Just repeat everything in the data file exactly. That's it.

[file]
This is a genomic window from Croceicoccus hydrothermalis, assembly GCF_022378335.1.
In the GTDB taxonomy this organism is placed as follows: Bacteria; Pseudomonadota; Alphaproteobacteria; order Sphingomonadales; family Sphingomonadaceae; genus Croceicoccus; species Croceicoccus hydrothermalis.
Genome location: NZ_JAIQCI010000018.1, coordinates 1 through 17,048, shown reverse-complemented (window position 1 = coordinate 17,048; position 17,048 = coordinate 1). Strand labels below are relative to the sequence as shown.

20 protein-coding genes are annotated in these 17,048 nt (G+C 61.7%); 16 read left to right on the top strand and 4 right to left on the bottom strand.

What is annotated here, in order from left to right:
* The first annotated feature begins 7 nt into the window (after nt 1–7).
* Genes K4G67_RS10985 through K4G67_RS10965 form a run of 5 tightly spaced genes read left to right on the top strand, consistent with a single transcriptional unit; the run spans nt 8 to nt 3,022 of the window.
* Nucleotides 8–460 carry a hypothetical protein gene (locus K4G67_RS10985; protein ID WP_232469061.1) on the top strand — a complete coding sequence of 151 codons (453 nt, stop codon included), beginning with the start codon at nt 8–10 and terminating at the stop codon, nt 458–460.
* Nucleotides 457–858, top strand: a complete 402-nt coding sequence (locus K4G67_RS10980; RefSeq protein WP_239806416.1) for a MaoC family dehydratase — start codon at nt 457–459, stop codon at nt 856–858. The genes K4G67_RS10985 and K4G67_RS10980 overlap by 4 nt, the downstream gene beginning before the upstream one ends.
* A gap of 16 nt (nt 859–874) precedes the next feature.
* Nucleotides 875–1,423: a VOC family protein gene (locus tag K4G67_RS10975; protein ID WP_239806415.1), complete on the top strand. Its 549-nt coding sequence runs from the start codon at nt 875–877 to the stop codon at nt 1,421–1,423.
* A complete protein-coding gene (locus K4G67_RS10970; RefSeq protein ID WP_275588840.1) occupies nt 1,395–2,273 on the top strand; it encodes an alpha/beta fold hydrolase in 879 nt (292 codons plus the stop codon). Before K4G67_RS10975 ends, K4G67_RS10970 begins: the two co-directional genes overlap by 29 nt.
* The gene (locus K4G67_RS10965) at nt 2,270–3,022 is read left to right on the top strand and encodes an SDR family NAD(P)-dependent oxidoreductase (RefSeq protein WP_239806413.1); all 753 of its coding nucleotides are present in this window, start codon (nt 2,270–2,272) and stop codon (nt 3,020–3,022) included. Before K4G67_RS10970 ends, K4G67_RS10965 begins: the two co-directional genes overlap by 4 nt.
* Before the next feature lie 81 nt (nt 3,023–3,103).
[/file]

This is a genomic window from Croceicoccus hydrothermalis, assembly GCF_022378335.1.
In the GTDB taxonomy this organism is placed as follows: Bacteria; Pseudomonadota; Alphaproteobacteria; order Sphingomonadales; family Sphingomonadaceae; genus Croceicoccus; species Croceicoccus hydrothermalis.
Genome location: NZ_JAIQCI010000018.1, coordinates 1 through 17,048, shown reverse-complemented (window position 1 = coordinate 17,048; position 17,048 = coordinate 1). Strand labels below are relative to the sequence as shown.

20 protein-coding genes are annotated in these 17,048 nt (G+C 61.7%); 16 read left to right on the top strand and 4 right to left on the bottom strand.

What is annotated here, in order from left to right:
* The first annotated feature begins 7 nt into the window (after nt 1–7).
* Genes K4G67_RS10985 through K4G67_RS10965 form a run of 5 tightly spaced genes read left to right on the top strand, consistent with a single transcriptional unit; the run spans nt 8 to nt 3,022 of the window.
* Nucleotides 8–460 carry a hypothetical protein gene (locus K4G67_RS10985; protein ID WP_232469061.1) on the top strand — a complete coding sequence of 151 codons (453 nt, stop codon included), beginning with the start codon at nt 8–10 and terminating at the stop codon, nt 458–460.
* Nucleotides 457–858, top strand: a complete 402-nt coding sequence (locus K4G67_RS10980; RefSeq protein WP_239806416.1) for a MaoC family dehydratase — start codon at nt 457–459, stop codon at nt 856–858. The genes K4G67_RS10985 and K4G67_RS10980 overlap by 4 nt, the downstream gene beginning before the upstream one ends.
* A gap of 16 nt (nt 859–874) precedes the next feature.
* Nucleotides 875–1,423: a VOC family protein gene (locus tag K4G67_RS10975; protein ID WP_239806415.1), complete on the top strand. Its 549-nt coding sequence runs from the start codon at nt 875–877 to the stop codon at nt 1,421–1,423.
* A complete protein-coding gene (locus K4G67_RS10970; RefSeq protein ID WP_275588840.1) occupies nt 1,395–2,273 on the top strand; it encodes an alpha/beta fold hydrolase in 879 nt (292 codons plus the stop codon). Before K4G67_RS10975 ends, K4G67_RS10970 begins: the two co-directional genes overlap by 29 nt.
* The gene (locus K4G67_RS10965) at nt 2,270–3,022 is read left to right on the top strand and encodes an SDR family NAD(P)-dependent oxidoreductase (RefSeq protein WP_239806413.1); all 753 of its coding nucleotides are present in this window, start codon (nt 2,270–2,272) and stop codon (nt 3,020–3,022) included. Before K4G67_RS10970 ends, K4G67_RS10965 begins: the two co-directional genes overlap by 4 nt.
* Before the next feature lie 81 nt (nt 3,023–3,103).